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Saturday, June 30, 2012
The adult children of solicitor Brian O’Donnell do not have the resources to fight a case in the big business division of the High Court, it was claimed yesterday.
Ross Maguire, representing Blake, Bruce, Blaise, and Alexandra O’Donnell, was making submissions in relation to an appeal before the Supreme Court against a decision permitting the fast-tracking to the Commercial Court of a legal action by Bank of Ireland against them over ownership of the contents of the family’s home in Killiney, Co Dublin.
Mr Maguire had applied to the Supreme Court for a stay on the Commercial Court proceedings pending the hearing of a full appeal against the order fast-tracking the case.
The matter was put back for three weeks after Mr Maguire agreed to a suggestion from the three judges of the Supreme Court that he should first apply for an adjournment of the Commercial Court case.
Mr Maguire argued that because Commercial Court matters are usually brought by organisations such as banks which have substantial resources, and are usually dealt with quickly, it was impossible for his clients to be ready within a timeframe as short as four weeks.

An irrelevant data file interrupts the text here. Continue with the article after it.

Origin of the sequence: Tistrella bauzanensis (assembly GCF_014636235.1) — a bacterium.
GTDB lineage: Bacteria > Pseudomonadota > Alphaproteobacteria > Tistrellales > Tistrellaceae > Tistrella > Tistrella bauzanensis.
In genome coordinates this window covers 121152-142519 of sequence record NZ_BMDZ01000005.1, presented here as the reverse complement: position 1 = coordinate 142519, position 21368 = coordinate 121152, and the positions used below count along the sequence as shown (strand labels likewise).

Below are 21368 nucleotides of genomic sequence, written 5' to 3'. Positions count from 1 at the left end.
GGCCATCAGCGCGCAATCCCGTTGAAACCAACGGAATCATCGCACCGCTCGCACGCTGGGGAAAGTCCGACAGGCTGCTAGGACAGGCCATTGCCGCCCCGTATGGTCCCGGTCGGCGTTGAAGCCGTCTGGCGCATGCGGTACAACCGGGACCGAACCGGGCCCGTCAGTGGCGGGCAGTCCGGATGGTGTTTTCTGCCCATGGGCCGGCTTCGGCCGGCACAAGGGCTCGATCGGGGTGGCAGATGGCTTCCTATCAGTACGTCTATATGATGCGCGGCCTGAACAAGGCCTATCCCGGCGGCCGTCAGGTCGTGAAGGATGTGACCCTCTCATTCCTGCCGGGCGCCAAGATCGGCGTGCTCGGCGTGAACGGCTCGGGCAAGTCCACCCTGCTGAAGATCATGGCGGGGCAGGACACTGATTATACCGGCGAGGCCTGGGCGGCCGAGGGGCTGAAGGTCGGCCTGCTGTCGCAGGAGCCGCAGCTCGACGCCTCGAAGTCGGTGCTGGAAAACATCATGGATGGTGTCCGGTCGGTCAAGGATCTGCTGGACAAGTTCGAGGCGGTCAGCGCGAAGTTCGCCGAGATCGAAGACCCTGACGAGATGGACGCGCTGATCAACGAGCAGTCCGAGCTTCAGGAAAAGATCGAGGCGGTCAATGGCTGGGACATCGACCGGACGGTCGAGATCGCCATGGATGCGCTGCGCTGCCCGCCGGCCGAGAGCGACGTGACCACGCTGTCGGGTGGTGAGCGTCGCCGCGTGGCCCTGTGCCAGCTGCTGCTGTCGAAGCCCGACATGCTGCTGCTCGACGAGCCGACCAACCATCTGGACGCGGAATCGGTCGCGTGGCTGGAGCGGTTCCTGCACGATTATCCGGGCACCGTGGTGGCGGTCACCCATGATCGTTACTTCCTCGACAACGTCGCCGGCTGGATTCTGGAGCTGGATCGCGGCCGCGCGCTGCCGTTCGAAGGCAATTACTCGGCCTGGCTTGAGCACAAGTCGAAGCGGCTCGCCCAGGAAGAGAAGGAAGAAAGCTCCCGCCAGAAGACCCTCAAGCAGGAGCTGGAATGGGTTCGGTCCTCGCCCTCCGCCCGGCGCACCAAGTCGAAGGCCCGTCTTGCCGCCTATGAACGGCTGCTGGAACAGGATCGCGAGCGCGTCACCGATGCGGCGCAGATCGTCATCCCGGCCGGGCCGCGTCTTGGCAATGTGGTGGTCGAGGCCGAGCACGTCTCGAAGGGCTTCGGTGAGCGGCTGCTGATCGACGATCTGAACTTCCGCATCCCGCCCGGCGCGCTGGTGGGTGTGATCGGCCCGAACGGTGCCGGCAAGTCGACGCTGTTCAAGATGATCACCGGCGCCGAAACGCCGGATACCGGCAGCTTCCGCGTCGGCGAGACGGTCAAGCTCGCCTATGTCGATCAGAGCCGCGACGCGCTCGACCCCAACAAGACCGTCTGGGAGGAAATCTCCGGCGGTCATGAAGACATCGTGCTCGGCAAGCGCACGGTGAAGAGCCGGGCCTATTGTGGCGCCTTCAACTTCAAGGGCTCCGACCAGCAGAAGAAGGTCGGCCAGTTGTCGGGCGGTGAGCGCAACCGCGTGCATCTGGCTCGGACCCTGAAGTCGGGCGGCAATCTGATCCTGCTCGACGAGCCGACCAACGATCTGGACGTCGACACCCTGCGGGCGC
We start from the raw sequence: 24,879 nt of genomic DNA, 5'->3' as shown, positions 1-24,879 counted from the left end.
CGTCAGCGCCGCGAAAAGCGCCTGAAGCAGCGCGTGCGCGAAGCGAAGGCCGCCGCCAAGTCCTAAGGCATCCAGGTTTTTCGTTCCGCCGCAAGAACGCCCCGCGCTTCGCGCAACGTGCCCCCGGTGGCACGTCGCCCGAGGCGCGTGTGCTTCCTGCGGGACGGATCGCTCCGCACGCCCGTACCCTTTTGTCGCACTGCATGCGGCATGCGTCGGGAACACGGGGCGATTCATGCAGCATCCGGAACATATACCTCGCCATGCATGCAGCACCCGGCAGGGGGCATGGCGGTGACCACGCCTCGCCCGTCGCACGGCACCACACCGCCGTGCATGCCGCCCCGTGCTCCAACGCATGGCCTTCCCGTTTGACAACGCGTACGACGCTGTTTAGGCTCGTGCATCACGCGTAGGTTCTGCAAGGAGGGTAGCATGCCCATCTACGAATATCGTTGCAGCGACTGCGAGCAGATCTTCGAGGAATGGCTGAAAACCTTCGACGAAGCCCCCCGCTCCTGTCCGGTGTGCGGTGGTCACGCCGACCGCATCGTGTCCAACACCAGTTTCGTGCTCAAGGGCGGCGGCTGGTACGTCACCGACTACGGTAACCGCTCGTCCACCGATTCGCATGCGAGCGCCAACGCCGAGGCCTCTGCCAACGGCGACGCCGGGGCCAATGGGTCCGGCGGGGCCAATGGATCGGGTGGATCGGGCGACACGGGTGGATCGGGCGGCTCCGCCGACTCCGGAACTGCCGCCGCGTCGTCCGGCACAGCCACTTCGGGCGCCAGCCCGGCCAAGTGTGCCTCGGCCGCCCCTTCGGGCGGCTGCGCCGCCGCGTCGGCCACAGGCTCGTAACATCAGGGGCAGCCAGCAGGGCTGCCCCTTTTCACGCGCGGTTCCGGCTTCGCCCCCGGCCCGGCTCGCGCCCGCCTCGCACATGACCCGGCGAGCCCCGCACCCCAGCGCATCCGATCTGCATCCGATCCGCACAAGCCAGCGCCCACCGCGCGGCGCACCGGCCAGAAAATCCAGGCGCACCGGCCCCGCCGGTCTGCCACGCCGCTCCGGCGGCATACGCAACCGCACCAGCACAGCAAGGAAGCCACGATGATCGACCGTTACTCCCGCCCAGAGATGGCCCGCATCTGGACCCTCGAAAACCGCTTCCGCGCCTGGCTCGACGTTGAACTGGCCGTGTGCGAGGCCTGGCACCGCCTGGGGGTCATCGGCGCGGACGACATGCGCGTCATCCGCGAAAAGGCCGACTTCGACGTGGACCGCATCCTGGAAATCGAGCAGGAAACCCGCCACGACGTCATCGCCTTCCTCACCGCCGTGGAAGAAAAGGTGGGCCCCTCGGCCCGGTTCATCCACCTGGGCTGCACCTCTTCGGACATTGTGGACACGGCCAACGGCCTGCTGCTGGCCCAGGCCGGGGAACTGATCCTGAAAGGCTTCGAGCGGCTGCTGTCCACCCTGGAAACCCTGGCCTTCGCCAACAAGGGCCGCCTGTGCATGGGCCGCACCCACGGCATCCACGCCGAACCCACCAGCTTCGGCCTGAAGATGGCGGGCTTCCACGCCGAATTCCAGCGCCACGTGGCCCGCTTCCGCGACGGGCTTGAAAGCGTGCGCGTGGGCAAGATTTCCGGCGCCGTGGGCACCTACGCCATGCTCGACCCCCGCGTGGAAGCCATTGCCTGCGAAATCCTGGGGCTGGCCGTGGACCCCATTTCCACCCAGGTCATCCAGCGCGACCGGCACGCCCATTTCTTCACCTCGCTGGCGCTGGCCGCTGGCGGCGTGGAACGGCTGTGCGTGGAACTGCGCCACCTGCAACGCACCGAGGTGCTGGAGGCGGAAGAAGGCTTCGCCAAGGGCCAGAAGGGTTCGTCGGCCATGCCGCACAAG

Blake and Alexandra are students, Blaise is a jobseeker, and Bruce is a non-practising solicitor, and they could not fund the substantial costs of litigation required for a Commercial Court case, counsel said.
Mr Maguire suggested the case could be put into the High Court non-jury list which is flexible in the way it deals with cases.
This case concerns the transfer of ownership of the family home contents to the four by their father Brian O’Donnell, who along with his doctor wife Mary Patricia, are being pursued by Bank of Ireland for a €75m judgment in relation to unpaid loans, mainly for property investments.
Counsel said ownership of the contents of the house, Gorse Hill in Killiney, was transferred in trust in 2000 to an Isle of Man-registered company, Chancery Trust Ltd, the shares in which are held by the four O’Donnell children. Brian O’Donnell put the contents of the house as an adjunct to a trust he created in return for right of residency for him in the house, counsel said.
Bank of Ireland had argued this transfer was a sham and had got court orders allowing its representatives to enter the house to take an inventory of the contents, counsel said. Since then, his clients had given an undertaking not to dissipate any of those assets pending the hearing of the court action by the bank.
Blaise O’Donnell said in an affidavit on behalf of her and her siblings that they did not have the resources to bring a Commercial Court action to a conclusion which could happen before the end of July, Mr Maguire said.
After Mr Justice Hardiman inquired of Paul Gardiner, for the bank, whether this matter was urgent, counsel said it had been before it was entered into the Commercial Court list on Jun 8, but that was not the case now. It is due back before Mr Justice Kelly this Monday.
In view of this, it was agreed the appeal could be put back for three weeks to allow Mr Maguire an opportunity to apply for an adjournment in the Commercial Court to give the defendants time to prepare their case more fully.
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